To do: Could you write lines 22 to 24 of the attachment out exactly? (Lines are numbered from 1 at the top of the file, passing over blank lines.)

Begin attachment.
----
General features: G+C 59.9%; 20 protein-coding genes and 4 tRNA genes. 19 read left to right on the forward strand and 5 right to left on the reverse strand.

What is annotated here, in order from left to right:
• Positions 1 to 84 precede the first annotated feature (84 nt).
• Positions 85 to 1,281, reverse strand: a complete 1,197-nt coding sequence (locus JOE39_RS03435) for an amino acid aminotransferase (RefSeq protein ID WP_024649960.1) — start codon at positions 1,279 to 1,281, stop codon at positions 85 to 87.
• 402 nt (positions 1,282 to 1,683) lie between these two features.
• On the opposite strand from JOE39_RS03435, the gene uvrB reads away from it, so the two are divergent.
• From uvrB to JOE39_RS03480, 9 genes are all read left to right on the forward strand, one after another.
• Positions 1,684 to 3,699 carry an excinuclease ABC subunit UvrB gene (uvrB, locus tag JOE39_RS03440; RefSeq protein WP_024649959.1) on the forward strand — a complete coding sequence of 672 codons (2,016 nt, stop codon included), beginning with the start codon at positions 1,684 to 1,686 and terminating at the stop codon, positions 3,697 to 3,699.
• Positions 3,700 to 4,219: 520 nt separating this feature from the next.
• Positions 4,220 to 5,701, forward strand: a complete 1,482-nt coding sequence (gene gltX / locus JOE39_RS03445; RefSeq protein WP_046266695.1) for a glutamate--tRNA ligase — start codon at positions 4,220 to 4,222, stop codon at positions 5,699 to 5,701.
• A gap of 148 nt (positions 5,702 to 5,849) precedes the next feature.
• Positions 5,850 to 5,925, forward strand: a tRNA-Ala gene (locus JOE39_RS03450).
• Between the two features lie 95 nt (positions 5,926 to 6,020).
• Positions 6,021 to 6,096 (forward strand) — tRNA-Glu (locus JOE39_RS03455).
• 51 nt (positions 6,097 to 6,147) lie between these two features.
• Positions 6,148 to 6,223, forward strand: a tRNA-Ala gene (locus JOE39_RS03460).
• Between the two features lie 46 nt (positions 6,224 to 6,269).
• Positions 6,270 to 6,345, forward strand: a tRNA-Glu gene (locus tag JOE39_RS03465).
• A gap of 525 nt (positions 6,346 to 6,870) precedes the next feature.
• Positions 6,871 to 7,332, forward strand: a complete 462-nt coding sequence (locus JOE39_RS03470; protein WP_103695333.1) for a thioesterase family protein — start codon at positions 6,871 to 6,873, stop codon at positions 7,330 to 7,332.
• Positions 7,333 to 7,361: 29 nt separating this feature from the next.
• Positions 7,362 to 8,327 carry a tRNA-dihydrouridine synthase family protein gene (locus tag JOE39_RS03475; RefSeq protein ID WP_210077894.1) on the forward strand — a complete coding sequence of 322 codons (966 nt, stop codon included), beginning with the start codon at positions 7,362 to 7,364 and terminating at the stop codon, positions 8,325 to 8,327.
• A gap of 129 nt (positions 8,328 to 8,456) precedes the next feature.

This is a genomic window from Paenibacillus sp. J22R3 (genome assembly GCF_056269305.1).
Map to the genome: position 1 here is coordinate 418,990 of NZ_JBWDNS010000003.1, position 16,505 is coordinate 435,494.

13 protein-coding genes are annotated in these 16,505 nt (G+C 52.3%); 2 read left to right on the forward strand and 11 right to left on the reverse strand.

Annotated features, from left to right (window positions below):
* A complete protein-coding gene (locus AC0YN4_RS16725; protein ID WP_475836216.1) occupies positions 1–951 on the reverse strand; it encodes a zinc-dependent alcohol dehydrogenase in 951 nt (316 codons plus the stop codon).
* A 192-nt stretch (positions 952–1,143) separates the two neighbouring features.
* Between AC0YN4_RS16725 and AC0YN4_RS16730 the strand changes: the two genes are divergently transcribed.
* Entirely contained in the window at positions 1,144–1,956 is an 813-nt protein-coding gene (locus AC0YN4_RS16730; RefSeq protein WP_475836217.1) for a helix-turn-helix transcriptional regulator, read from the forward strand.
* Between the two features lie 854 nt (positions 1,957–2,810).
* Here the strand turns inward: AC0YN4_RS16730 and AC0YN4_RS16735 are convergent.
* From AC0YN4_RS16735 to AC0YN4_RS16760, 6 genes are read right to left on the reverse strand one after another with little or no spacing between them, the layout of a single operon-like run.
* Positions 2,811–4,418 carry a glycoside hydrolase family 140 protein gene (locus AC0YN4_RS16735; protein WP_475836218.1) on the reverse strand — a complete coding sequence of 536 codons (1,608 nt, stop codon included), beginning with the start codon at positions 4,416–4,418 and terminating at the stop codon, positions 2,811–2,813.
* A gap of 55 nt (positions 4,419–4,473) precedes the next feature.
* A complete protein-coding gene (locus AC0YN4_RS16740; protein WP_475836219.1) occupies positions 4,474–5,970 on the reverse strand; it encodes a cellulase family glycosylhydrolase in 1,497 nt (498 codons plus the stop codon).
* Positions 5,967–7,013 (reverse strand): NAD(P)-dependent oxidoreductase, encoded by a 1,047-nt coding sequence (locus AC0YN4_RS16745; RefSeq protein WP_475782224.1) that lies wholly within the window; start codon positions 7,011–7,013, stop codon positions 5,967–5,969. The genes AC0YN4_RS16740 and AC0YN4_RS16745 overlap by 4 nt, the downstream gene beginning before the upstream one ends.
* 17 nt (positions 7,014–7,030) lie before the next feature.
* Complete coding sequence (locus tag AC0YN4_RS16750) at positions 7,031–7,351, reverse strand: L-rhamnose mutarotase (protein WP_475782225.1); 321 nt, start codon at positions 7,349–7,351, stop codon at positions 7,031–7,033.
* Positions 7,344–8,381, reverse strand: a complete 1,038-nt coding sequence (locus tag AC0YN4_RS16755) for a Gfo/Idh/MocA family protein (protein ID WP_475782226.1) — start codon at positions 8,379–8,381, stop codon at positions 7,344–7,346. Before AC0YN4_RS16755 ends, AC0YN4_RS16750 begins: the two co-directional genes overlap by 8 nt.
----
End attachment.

• Positions 7,362 to 8,327 carry a tRNA-dihydrouridine synthase family protein gene (locus tag JOE39_RS03475; RefSeq protein ID WP_210077894.1) on the forward strand — a complete coding sequence of 322 codons (966 nt, stop codon included), beginning with the start codon at positions 7,362 to 7,364 and terminating at the stop codon, positions 8,325 to 8,327.
• A gap of 129 nt (positions 8,328 to 8,456) precedes the next feature.

This is a genomic window from Paenibacillus sp. J22R3 (genome assembly GCF_056269305.1).